Tag Archives: Reflections

Thoughtful Thursday #282 – Shame

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There are many ways we feel shame, in Psychotherapist’s Joseph Burgo there are 4 subtypes of shame and I will list them here:

  1. Unrequited Love-this is not only the type of unreciprocated love between adults, the author explains that it happens in infancy and childhood when a parent is not able to respond to the child in a healthy way. In my opinion this explains those nasty situations where we run after unavailable people. This makes a lot of sense to me.
  2. Unwanted exposure-maybe you were called out on something and humiliated about it.
  3. Disappointed exception-perhaps you set out to do something and fail.
  4. Being left out-it happens everywhere, home, work, school. No one wants to feel alone and rejected.

Shame can be so mentally excruciating that we are stopped in our tracks or run away from the pain. And that is normal.

How to heal shame: very difficult without mindfulness. But certainly achievable by doing the important work of examining your mental health. There is Mr. Burgo’s book plus the classic book on shame by John Bradshaw. There are thousands of articles and books available plus it’s really helpful to have a therapist so you can work through the core emotion of shame.

Shame: Free Yourself, Find Joy and Build True Self Esteem by Mr. Joseph Burgo
Healing the Shame That Binds You – John Bradshaw.
Both books are a good starting point for examining shame.
Carry on. You can do this.

 

Thoughtful Thursday #278 – On Being Proud

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When we feel proud our shoulders are erect, chest out, we walk without ego but with the sense of deep satisfaction and pleasure in our abilities and accomplishments. We feel grounded, balanced and strong.

What a wonderful way to live, unfortunately most of those moments are short lived.

How can we increase this ability to feel proud more often and on a regular basis?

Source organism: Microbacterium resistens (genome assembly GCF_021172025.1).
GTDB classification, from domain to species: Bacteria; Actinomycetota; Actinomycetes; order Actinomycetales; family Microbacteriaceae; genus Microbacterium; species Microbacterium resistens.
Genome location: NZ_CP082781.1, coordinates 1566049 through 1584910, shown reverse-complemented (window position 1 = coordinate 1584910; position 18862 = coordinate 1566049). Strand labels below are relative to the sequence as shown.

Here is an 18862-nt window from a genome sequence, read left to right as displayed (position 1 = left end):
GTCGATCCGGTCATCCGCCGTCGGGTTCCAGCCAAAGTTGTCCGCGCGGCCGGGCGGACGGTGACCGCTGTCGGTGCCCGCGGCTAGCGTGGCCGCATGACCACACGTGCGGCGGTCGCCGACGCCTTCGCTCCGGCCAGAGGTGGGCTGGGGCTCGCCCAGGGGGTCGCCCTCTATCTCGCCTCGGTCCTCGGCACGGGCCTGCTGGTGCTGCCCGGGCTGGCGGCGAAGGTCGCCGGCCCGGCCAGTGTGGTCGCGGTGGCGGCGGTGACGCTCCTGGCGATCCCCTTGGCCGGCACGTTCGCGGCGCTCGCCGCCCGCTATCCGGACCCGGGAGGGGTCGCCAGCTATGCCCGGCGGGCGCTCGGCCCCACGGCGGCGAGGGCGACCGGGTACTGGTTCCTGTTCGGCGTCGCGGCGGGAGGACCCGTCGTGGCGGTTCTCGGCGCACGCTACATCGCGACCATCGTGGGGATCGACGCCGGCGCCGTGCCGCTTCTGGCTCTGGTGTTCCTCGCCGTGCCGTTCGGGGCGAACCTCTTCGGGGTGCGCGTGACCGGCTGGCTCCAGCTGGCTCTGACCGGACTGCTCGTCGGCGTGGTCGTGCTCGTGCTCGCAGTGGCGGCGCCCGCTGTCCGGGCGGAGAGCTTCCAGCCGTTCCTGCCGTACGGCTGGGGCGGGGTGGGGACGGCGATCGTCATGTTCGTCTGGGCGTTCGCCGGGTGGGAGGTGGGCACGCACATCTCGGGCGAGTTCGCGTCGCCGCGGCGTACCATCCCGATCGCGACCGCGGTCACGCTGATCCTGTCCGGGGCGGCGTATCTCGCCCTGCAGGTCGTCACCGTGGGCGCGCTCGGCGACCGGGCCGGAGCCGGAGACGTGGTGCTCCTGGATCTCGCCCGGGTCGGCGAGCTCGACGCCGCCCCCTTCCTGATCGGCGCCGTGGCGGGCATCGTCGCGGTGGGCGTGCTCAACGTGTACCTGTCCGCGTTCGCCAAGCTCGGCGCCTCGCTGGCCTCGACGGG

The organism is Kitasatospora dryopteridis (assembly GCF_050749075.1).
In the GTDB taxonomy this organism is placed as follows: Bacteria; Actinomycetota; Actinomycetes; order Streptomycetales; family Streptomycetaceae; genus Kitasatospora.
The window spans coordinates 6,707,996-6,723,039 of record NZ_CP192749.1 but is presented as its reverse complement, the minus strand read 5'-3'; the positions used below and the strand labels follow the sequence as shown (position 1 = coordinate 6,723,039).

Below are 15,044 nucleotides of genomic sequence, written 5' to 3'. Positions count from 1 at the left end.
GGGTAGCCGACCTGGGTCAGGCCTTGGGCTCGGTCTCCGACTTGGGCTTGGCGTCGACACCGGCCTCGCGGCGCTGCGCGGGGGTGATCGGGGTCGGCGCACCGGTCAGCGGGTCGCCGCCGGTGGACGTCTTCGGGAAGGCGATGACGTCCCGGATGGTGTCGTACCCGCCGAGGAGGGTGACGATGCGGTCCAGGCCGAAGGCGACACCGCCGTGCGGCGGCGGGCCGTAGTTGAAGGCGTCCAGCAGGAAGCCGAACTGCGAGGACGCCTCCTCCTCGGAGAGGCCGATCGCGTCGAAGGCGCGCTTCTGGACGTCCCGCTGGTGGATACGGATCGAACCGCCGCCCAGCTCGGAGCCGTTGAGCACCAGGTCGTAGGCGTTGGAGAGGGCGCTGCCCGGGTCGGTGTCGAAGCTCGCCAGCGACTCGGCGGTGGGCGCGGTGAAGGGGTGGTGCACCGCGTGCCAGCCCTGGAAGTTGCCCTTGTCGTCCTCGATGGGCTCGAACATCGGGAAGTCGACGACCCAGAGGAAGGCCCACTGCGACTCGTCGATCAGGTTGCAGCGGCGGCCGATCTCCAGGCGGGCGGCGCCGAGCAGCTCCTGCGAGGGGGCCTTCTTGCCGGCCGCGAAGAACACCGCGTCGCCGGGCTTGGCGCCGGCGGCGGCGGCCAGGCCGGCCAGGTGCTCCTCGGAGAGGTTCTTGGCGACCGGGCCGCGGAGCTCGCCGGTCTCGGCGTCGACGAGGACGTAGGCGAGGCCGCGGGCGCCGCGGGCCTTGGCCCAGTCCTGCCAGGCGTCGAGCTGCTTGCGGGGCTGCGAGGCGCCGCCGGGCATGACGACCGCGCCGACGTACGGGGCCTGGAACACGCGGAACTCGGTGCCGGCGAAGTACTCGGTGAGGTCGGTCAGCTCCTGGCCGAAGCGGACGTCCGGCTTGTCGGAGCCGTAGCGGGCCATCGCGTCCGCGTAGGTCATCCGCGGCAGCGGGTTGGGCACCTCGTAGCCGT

All is not lost.

Make a list of every activity that makes you feel proud and accomplished. For example, finished your to do list, wrote in your diary, sang your favorite song, made time for your favorite hobby, made your mental health a priority for a while, talked compassionately to your inner self, ate well for one meal, made an effort to exercise, made an effort to be mindful of your actions, paid attention to what distracts you.

Make your own special list, your own original, signature, lifestyle list that belongs to you.

DO MORE OF WHAT MAKES YOU PROUD, stick to it, don’t give up, involve yourself with those who share your interests, take baby steps, little tiny baby steps toward your own happiness, and be proud of your effort.

When involved with more and more activities that give you a deep sense of satisfaction something magical happens, something incognito and deceptively subtle happens.

Ever so slowly, you will become boldly self-assured, lack fear, be free from anxiety and know for certain you have chosen the right path of action for you.

Will any of this happen fast – not at all, this journey is about intimately discovering your talents, your dreams, your sore points, what you will tolerate and not tolerate.

You will learn about yourself so well that you will take actions toward creating your own-one of a kind – precious life. You are so worth it, and don’t you dare believe otherwise.

Carry on.

 

Thoughtful Thursday #243 – How To Get Unstuck

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Are you a victim to perfectionism or failure, racing thoughts, numbness, confusion, addictions, inability to trust, poor self talk?

We can treat ourselves in such an awful way by not taking care of ourselves physically and mentally.

Actually mental health is paramount for a successful life.

One way of easing our troubled minds is to ask questions.
Why was I triggered by that comment, why did I slink away from a potential intimate moment, why did I run away so fast that it actually scared me, why did I act that way?

Take a piece of paper or open a word document and start writing every possible scenario, keep going until you can’t think of anything else. By doing this you release all the power of holding these types of concerns in your head.

I guarantee you will be surprised at the insight and peace you experience.  Asking questions to yourself is another tool in your resource box for getting unstuck and have clear mental health.

Thoughtful Thursday #232 Grief

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It is not easy to feel grief, we avoid it at all costs with distractions galore.